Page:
Mumbai: As 14,234 gram panchayats in Maharashtra went to polls on 15 January, there was ‘unusual activity’ in one village in Maharashtra’s Ahmednagar district.
For the first time since 1985, residents of Hiware Bazar — which has earned its fame as a model village in Maharashtra, metamorphosing from an under-developed water-stressed hamlet to an affluent, self-sufficient one — started queuing up in long lines on election day.
They had to ‘choose’ this time, for a change.
Hiware Bazar residents have been picking their gram panchayat representatives by a simple show of hands in a meeting at the courtyard of a local temple, since the elections in 1990. By consensus, they always chose the panel led by the person credited for the turnaround of the village’s fortunes, Popatrao Pawar.
This time, a local school teacher, Kishor Samble, rejected the village’s tradition of picking their representatives by consensus and put up his own panel to oppose Pawar.
However, even after the election, it was Pawar’s panel that won with a crushing majority on all seven seats, while Samble’s panel lost its deposit on all seats.
“The village had a tradition of electing me and my colleagues as gram panchayat members unopposed. We would do this by a show of hands, but this year, a few people thought the process was very undemocratic,” Pawar said.
“Our three-decade old tradition was broken, but I am glad that people have formally stamped their approval for the hands that shaped this village,” he added.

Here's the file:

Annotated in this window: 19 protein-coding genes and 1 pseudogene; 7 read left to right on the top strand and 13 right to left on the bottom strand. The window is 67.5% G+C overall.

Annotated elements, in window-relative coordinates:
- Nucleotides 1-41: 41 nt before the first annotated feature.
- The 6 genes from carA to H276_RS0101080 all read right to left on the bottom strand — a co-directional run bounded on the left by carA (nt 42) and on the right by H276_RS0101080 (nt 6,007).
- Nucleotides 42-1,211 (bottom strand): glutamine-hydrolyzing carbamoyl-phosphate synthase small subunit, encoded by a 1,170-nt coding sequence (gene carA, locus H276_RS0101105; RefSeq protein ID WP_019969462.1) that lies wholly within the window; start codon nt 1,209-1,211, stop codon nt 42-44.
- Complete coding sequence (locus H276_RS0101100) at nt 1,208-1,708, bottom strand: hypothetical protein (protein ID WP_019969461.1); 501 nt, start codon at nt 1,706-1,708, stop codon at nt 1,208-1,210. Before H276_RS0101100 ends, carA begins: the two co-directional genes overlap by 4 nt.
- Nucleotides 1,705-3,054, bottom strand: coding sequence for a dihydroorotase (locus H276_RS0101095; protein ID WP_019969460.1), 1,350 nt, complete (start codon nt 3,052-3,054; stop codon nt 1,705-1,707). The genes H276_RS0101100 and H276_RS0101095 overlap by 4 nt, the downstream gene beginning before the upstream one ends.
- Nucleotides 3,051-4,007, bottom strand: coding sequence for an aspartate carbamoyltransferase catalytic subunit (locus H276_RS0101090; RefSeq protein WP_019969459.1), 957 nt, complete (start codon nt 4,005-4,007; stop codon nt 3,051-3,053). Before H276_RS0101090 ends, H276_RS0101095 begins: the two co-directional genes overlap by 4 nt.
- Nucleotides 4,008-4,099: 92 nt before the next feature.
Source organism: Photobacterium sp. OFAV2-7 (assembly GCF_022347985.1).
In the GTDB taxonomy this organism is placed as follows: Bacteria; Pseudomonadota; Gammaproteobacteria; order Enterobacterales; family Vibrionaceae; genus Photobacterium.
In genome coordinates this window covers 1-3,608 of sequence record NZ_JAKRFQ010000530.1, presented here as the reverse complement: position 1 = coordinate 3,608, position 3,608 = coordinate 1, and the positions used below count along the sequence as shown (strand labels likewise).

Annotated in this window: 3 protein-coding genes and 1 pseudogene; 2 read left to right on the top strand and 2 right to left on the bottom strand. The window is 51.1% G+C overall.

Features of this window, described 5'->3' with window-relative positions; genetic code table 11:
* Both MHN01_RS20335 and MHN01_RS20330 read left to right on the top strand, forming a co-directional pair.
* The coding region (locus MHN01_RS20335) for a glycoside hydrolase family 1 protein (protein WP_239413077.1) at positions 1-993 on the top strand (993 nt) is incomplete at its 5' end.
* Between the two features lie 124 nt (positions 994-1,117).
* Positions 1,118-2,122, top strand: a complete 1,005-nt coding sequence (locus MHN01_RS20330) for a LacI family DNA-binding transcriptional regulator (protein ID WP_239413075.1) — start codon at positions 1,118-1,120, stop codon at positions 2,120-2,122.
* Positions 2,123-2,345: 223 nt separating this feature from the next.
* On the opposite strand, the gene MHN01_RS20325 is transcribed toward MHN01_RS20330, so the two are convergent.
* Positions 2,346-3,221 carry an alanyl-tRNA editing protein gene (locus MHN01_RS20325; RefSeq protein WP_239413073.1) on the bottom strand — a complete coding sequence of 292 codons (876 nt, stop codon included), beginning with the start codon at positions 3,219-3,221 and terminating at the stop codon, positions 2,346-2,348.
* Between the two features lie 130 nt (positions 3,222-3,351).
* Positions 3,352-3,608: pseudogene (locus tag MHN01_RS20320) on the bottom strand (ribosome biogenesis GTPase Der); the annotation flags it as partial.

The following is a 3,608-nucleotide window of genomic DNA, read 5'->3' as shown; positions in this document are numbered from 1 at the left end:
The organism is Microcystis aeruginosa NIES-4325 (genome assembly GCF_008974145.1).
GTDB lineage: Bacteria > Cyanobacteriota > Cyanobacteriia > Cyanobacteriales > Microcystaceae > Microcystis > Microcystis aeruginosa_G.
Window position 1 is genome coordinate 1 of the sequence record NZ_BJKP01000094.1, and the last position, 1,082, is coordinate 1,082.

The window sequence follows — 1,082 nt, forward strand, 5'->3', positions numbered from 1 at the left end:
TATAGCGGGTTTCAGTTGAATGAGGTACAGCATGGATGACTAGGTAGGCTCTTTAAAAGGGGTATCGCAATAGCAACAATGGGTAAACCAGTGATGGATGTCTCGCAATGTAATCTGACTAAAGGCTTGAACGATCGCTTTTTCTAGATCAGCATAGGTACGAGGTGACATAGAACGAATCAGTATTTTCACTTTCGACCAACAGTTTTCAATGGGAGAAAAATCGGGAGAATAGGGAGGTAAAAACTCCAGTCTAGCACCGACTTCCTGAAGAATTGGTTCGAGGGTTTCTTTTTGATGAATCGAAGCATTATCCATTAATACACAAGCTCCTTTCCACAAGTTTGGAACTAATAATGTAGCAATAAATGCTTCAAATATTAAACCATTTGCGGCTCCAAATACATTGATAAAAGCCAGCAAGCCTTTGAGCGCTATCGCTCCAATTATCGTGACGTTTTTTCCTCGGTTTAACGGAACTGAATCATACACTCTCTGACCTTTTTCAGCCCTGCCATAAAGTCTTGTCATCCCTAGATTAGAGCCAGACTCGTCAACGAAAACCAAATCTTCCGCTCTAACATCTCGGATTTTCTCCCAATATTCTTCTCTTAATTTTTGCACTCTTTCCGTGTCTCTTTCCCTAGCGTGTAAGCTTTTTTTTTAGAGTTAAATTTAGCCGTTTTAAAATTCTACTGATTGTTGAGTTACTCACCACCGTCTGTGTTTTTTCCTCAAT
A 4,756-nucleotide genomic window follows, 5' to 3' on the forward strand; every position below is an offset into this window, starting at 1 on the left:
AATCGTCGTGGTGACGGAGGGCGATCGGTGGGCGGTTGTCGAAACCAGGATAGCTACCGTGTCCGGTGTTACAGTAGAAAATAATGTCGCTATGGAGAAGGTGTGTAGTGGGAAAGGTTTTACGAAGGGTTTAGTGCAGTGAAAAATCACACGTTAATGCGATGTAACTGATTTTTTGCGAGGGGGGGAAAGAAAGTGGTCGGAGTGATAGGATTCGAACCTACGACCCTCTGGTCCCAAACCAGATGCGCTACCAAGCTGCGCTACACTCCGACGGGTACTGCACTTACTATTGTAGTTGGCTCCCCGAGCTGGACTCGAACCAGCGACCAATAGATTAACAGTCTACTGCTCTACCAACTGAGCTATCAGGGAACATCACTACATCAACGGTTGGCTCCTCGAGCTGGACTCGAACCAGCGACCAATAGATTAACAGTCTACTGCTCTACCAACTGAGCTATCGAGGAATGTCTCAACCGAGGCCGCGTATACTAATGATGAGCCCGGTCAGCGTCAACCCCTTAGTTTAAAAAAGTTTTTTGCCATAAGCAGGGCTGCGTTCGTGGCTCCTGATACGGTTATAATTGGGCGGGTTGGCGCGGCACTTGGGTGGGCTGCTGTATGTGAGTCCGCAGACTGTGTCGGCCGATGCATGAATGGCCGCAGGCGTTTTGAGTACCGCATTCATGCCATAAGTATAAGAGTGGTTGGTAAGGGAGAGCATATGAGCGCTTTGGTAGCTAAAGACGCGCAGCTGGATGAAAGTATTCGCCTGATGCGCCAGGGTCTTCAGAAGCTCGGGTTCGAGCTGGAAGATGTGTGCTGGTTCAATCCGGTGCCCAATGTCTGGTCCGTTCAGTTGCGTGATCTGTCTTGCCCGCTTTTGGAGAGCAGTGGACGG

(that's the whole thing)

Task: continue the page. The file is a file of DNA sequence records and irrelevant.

Pawar credited for success story
Pawar took over as the sarpanch of the village in 1989 and has been intermittently holding that position ever since. The few times when the post of the sarpanch has been reserved for a particular caste category or for a woman, Pawar has run the show from the position of the deputy sarpanch.
He is seen responsible for taking some tough decisions in the early 1990s itself to ensure that the village stands out like a green oasis even in the worst of the summer when the groundwater is depleted, there isn’t much rain and every hamlet surrounding Hiware Bazar is battling severe water scarcity.
Soon after he took over as sarpanch, Pawar implemented certain forest regeneration schemes; banned cattle from grazing in designated forest areas; encouraged ‘shramadaan’, asking villagers to volunteer as labour for village development activities; implemented population management schemes; moved away from water-guzzling crops such as sugarcane and pomegranate; and introduced the concept of social audit, displaying the village’s status of funds as well as water resources publicly.
In tough years of lacklustre rainfall, under Pawar’s leadership, the village would foresee the impending water crisis and take early decisions on rationing the use of water. In 2019, villagers collectively even gave up the rabi crop.
Last year, the Union government recognised Pawar’s contribution to the village with a Padma Shri award, India’s fourth highest civilian honour.
Elections in Maharashtra
Maharashtra has a total of 27,920 gram panchayats, of which almost 50 per cent went to polls last week. Actual voting took place for 12,712 gram panchayats as 1,523, there were single candidates likely to be declared unopposed.
The State Election Commission also cancelled gram panchayat elections in two villages — Umrane in Nashik district and Kondamali in Nandurbar — where the panchayat seats were reportedly auctioned off for are Rs 2 crore and Rs 42 lakh, respectively.